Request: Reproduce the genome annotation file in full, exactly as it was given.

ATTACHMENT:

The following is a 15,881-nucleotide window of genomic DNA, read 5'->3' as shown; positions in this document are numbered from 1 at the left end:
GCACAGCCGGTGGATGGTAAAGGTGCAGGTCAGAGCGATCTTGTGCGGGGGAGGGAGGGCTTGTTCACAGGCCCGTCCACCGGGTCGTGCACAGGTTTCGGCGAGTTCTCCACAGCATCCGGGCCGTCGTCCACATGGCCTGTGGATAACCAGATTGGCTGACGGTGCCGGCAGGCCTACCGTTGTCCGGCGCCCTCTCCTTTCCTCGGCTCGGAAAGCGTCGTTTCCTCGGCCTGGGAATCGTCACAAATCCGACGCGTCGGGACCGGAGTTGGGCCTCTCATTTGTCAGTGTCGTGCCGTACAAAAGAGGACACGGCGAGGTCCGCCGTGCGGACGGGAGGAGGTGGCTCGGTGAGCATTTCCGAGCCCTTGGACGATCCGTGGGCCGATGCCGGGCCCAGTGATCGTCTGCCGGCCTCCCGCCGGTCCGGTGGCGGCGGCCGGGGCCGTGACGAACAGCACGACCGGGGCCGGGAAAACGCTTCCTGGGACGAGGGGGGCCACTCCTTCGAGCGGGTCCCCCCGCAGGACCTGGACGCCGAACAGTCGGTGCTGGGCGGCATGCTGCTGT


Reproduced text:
The following is a 15,881-nucleotide window of genomic DNA, read 5'->3' as shown; positions in this document are numbered from 1 at the left end:
GCACAGCCGGTGGATGGTAAAGGTGCAGGTCAGAGCGATCTTGTGCGGGGGAGGGAGGGCTTGTTCACAGGCCCGTCCACCGGGTCGTGCACAGGTTTCGGCGAGTTCTCCACAGCATCCGGGCCGTCGTCCACATGGCCTGTGGATAACCAGATTGGCTGACGGTGCCGGCAGGCCTACCGTTGTCCGGCGCCCTCTCCTTTCCTCGGCTCGGAAAGCGTCGTTTCCTCGGCCTGGGAATCGTCACAAATCCGACGCGTCGGGACCGGAGTTGGGCCTCTCATTTGTCAGTGTCGTGCCGTACAAAAGAGGACACGGCGAGGTCCGCCGTGCGGACGGGAGGAGGTGGCTCGGTGAGCATTTCCGAGCCCTTGGACGATCCGTGGGCCGATGCCGGGCCCAGTGATCGTCTGCCGGCCTCCCGCCGGTCCGGTGGCGGCGGCCGGGGCCGTGACGAACAGCACGACCGGGGCCGGGAAAACGCTTCCTGGGACGAGGGGGGCCACTCCTTCGAGCGGGTCCCCCCGCAGGACCTGGACGCCGAACAGTCGGTGCTGGGCGGCATGCTGCTGT